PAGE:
I’ve done more chapter by chapter with my current book than any other, but only because I’m looking for very specific feedback that will affect how the rest of the story plays out. For example, I asked a person with PTSD to look at the opening because I want to be sure that my character’s reactions ring true in a scene that is a placesetter for future occurrences. If that scene was wrong, it could derail a major portion of the following story. Otherwise, I feel I’m wasting my beta reader’s time to have them read something that I already know will probably undergo massive changes.

  9. I too find critiques most helpful after the story is finished. I’m way too eager to please everyone and get stopped cold if I try it chapter by chapter. I’m still learning to trust my own instincts. 🙂

  10. I’m new to critiquing. I’ve found it most helpful in a final prep for submission. HOwever, I’m starting to find it distracting as I’m spending too much time at it. I’m sure I’ll setttle in and find my rhythm. Like Kari Lynn, I’m a pantser and for me, by the time I reach the end, something in the beginning often needs to be changed. The most interesting thing about the group dynamic of critiquing, is that you pretty quickly learn that not all critiquers are the same! so when one person is bothered by something that five others didn’t have a problem with, it gives me perspective. And like any group of strangers, we being to gravitate to those of like minds.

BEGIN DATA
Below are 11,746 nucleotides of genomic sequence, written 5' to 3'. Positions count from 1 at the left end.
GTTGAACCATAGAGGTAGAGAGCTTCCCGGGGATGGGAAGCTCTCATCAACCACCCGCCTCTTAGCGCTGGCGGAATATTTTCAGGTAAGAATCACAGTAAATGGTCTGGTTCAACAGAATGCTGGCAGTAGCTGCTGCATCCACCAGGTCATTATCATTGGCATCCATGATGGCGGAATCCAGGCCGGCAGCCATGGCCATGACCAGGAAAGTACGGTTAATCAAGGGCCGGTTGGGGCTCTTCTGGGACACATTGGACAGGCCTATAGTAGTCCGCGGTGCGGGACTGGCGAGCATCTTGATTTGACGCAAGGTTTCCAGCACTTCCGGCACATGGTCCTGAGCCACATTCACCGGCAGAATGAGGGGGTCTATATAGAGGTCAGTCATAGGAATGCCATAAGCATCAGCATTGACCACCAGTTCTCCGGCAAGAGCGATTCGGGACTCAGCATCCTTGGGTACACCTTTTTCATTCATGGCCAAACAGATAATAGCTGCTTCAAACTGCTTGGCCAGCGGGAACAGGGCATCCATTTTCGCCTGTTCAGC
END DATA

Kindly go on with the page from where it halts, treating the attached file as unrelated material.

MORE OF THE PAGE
11. I take my hat off to what Jeannie said — know thyself. So true! Yes, Kari Lynn and Kathy, I’m a pantser, too — more purely one on my current WIP than I usually am, where I start out with a loose brief outline that gets changed about every 4-5 chapters. This has been a weird spring for me and one of the symptoms/aggravations has been that I keep losing my current outline — forget which notebook it’s in and go on for a chapter or so without, then re-outline and eventually find the lost one. But hearing the reactions to the initial chapters when the final chapters aren’t written has rocked me more than critiques usually do. I think what I really have is what Kari Lynn described as a first draft that is an outline, and before I pay attention to what other people think about it, I need to get some second thoughts into it.

    Boy, do I appreciate getting a glimpse into all of your heads!

  12. And Melissa? You are speaking to my heart. I think I have exactly the same reaction. I’m learning to trust mine, too.